Keep your customers and guests happy, while making a bit of cash on the side, by providing them with WiFi internet access. A WiFi ticketing system can take care of everything from billing to security. Is Zyxel's system good enough for your business? Read our review to find out.
Zyxel's N4100 is an Ethernet WAN router, with four 10/100Mbit/s LAN ports and 2.4GHz 300Mbit/s 802.11b/g/n wireless. It comes with a LAN-connected ticket printer and a web interface that makes it easy to configure the printer to generate tickets of different pre-set durations at the touch of the button.
For each issued ticket, it’ll create a new user with time-limited internet access privileges on its internal database. Up to ten printers can be connected to the N4100 via an Ethernet switch. Up to 100 users can be connected at the same time, although this can be boosted to 200 via a paid-for software upgrade but this adds hundreds of pounds more to the cost.
The router is designed to make it virtually impossible for devices connected via wireless to access anything connected to the LAN ports, which adds an extra layer of security. In any case, the router should ideally have a dedicated internet connection instead of sharing the same internet connection as the rest of your business.
All the configuration tools you'll need to set up the N4100 are built into its web interface. As well as guiding you through standard options like setting up a wireless password, it'll also help you through selecting what rights your users will have, such as using your SMTP server for their outgoing mail and whether they'll have to use their entire purchased usage time in one go or not.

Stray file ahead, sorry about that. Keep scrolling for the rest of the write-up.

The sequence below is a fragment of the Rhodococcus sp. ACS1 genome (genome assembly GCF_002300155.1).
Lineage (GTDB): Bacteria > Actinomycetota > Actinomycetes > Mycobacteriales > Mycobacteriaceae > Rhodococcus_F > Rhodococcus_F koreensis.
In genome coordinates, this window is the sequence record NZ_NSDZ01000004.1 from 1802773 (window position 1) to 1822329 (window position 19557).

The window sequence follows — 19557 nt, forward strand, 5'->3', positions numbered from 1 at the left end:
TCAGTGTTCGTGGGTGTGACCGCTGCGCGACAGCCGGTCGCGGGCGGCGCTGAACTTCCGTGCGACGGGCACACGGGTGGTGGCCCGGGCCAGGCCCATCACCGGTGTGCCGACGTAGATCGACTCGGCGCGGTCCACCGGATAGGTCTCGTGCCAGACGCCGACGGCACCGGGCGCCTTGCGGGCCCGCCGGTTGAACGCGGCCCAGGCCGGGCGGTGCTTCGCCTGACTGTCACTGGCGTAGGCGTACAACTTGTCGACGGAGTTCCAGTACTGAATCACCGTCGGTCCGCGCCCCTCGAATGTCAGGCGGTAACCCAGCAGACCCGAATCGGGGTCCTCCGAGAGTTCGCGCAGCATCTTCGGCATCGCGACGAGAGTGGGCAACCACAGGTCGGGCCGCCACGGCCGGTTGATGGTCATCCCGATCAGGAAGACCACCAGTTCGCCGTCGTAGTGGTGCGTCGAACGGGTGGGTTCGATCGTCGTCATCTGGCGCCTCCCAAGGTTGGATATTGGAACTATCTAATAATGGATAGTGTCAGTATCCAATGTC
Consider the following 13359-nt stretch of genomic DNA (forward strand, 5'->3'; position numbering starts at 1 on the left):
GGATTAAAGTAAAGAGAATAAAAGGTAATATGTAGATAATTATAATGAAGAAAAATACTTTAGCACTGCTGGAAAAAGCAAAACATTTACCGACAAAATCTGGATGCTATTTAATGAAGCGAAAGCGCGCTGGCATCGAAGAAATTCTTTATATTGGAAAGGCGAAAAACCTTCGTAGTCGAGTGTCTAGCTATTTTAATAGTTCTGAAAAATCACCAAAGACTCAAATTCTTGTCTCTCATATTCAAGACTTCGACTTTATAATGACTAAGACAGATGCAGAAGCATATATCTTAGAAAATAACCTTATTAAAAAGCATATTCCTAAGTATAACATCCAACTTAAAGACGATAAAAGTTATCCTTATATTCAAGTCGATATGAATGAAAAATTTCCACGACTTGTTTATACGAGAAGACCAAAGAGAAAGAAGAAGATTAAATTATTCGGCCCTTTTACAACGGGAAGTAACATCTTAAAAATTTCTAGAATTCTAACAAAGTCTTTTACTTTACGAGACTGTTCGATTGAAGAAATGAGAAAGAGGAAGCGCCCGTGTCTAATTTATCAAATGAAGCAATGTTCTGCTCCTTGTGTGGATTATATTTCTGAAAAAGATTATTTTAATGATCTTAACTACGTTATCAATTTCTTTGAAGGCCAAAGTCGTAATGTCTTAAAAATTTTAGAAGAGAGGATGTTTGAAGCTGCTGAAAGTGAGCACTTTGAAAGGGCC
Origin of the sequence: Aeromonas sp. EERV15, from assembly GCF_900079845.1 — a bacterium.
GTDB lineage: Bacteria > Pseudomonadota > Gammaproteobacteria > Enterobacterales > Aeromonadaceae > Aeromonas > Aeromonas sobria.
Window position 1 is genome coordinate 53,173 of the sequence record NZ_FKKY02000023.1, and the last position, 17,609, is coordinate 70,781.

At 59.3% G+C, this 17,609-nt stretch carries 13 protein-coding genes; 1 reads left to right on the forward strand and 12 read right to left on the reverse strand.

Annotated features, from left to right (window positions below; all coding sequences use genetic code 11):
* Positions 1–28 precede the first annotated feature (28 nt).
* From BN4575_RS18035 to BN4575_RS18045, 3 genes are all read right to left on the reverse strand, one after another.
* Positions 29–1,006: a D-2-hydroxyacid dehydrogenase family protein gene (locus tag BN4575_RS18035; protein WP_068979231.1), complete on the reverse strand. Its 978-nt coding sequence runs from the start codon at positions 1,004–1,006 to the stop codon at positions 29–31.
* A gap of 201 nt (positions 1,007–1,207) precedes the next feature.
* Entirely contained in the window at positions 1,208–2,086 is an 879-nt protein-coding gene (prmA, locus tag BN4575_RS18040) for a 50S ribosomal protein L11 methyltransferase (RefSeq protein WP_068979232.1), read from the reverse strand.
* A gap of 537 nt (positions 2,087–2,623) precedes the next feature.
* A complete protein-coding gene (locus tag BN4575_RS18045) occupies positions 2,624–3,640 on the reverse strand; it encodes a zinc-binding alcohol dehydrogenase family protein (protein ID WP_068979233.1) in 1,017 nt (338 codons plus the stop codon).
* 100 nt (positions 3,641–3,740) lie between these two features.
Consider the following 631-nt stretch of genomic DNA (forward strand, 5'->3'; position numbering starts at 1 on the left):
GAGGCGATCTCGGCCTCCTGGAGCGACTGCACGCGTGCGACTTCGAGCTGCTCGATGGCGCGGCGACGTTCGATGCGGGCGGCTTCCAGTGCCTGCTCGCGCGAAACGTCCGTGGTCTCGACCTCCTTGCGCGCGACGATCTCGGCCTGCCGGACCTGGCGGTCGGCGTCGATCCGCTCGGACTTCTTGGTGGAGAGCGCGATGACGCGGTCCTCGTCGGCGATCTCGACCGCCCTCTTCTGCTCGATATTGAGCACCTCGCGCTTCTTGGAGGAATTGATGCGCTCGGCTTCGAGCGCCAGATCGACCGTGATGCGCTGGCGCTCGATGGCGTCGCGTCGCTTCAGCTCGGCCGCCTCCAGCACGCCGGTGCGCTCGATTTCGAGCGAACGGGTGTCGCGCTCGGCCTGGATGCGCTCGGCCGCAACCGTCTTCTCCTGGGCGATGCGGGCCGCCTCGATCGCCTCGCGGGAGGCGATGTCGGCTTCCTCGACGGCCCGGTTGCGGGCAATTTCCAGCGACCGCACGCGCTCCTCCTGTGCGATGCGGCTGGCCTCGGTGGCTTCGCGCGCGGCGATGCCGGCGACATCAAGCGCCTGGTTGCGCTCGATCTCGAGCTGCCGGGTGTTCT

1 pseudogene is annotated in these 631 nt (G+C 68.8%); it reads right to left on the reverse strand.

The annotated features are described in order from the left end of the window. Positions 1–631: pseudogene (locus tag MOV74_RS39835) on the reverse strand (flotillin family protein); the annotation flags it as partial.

Both of these are particularly useful yet uncommon options for a ticketing system. You can also decide whether you want to use Zyxel's own printer to produce access codes or generate them using a web interface and print them out on a different printer, which is an unexpected but useful option.
The Advanced menu is a bit more daunting, but contains a wealth of powerful and flexible options for everything from taking payment to directing users to a custom portal page and defining their maximum available upstream and downstream bandwidth. Unfortunately, although it has plenty of features, the router's interface is ugly and unwieldy; the advanced settings menu lists all the various options without any apparent logical order, which makes it frustratingly time consuming to navigate.
The many options include configuring credit card payment processing directly from your gateway portal using Authorize.net, iValidate.net, Secure Pay, WorldPay or PayPal. One can also create a "walled garden" of sites that users will be able to access without having to log in - handing for linking to your advertising affiliates or just providing a useful news portal for your guests. Up to three different pricing plans can be configured to suit your needs.
Naturally, one can block undesirable websites by IP address or URL. There's no keyword blocking, though, so you can't implement any blanket policies to prevent users from accessing porn, hacking tools or other dubious content.
Once set up, the whole system worked reasonably well and produced some impressive data transfer speeds at short-to-mid range, although these started to drop off noticeably at greater distances. We saw throughput of 35Mbit/s at 1m, 34Mbit/s at 10m and 10Mbit/s at 20m. You’ll probably want to invest in multiple wireless repeaters if you’re going to use the system over large areas anyway.
300Mbit/s 802.11b/g/n wireless
1x Ethernet WAN port
4x 10/100Mbit/s LAN ports